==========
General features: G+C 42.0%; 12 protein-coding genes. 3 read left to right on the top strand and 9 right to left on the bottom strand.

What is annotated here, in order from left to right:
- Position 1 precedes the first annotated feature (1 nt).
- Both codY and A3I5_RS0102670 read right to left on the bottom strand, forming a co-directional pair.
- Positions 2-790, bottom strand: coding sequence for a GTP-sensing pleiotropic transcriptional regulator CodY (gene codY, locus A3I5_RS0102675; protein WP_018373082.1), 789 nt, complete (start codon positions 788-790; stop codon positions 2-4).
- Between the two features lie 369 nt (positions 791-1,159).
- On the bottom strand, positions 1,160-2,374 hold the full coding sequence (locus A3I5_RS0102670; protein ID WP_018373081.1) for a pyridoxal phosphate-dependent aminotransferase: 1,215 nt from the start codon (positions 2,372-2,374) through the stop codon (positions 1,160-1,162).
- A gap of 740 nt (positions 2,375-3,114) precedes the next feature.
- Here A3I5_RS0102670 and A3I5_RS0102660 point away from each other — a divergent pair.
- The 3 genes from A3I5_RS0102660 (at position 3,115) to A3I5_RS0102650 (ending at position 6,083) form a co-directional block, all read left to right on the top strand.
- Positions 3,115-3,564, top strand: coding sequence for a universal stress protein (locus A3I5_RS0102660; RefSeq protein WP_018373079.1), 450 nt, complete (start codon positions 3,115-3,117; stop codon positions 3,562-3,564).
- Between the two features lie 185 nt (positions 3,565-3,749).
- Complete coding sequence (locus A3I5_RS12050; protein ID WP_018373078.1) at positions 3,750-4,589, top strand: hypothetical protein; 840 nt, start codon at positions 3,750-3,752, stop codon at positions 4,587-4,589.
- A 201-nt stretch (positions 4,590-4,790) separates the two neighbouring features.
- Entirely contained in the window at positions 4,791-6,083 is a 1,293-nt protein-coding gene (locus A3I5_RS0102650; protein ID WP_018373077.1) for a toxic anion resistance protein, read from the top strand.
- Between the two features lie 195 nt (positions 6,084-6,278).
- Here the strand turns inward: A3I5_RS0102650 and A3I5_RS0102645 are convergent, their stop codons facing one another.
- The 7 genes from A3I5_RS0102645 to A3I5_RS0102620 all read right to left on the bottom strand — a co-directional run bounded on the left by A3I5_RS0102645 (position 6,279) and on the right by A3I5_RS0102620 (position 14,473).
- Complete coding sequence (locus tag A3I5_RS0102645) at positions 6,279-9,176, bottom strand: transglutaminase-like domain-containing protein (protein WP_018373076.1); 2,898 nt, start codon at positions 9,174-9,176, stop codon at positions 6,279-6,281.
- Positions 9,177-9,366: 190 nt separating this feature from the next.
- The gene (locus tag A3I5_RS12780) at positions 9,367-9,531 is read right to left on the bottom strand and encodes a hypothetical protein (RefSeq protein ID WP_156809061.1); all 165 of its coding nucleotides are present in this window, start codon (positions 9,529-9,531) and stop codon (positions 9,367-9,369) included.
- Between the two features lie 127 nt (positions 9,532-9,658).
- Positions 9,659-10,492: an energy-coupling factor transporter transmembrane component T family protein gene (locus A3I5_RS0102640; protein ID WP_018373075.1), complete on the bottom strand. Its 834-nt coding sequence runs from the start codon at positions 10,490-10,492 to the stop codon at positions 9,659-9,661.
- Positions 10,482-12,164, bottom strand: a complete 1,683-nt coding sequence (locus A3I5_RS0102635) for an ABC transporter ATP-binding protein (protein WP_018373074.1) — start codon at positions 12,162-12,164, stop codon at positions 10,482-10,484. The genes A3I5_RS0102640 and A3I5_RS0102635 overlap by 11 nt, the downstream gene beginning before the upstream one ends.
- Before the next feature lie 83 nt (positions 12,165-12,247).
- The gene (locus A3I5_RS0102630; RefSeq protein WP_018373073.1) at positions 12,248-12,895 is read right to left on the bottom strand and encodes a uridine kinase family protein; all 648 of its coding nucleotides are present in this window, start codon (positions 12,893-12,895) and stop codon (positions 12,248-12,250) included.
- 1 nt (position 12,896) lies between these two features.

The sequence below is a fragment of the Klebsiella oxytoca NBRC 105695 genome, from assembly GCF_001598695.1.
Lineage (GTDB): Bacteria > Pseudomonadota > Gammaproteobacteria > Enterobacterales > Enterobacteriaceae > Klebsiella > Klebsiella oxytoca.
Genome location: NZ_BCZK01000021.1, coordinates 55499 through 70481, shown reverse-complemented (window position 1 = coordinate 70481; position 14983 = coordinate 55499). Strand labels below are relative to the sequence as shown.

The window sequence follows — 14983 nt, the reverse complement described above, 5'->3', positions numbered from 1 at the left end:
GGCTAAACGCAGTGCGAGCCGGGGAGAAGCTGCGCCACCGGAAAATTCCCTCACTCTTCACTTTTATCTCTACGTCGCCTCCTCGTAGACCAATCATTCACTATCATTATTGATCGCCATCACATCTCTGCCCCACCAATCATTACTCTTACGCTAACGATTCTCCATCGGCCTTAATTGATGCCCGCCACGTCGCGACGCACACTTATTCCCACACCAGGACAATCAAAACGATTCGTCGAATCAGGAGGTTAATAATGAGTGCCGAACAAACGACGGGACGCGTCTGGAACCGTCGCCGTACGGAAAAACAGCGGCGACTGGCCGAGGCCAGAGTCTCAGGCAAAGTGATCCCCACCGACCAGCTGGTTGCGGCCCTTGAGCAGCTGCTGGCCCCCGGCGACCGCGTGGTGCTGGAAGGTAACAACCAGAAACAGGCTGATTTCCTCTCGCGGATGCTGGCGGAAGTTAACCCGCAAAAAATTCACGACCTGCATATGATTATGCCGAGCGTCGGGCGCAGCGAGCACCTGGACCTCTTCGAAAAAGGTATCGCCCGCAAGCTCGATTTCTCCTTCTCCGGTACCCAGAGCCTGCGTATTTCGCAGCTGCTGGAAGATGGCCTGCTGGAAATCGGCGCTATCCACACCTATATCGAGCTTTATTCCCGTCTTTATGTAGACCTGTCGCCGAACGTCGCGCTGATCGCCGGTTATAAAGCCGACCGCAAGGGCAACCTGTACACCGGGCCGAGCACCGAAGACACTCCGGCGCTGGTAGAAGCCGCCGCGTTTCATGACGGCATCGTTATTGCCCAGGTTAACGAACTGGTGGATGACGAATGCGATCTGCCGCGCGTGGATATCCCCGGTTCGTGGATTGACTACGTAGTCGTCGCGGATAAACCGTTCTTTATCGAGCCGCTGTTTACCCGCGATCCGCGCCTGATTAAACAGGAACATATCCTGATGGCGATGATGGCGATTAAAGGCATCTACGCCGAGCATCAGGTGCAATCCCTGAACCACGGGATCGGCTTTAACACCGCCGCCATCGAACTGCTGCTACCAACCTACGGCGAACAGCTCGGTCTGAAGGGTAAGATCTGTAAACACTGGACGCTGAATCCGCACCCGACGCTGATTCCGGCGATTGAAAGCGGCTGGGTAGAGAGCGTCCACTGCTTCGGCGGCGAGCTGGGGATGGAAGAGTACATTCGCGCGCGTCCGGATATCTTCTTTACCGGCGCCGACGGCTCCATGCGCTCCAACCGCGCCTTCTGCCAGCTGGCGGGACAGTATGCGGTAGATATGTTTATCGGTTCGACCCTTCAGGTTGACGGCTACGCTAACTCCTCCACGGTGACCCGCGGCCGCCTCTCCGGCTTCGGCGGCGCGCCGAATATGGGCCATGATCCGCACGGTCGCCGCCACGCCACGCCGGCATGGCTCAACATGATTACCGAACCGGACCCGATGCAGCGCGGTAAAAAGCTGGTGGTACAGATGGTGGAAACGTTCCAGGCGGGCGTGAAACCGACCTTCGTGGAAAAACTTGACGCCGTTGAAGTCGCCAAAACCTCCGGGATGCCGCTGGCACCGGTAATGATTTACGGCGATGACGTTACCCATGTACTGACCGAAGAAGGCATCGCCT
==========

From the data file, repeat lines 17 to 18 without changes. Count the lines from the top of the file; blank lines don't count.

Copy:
- Here the strand turns inward: A3I5_RS0102650 and A3I5_RS0102645 are convergent, their stop codons facing one another.
- The 7 genes from A3I5_RS0102645 to A3I5_RS0102620 all read right to left on the bottom strand — a co-directional run bounded on the left by A3I5_RS0102645 (position 6,279) and on the right by A3I5_RS0102620 (position 14,473).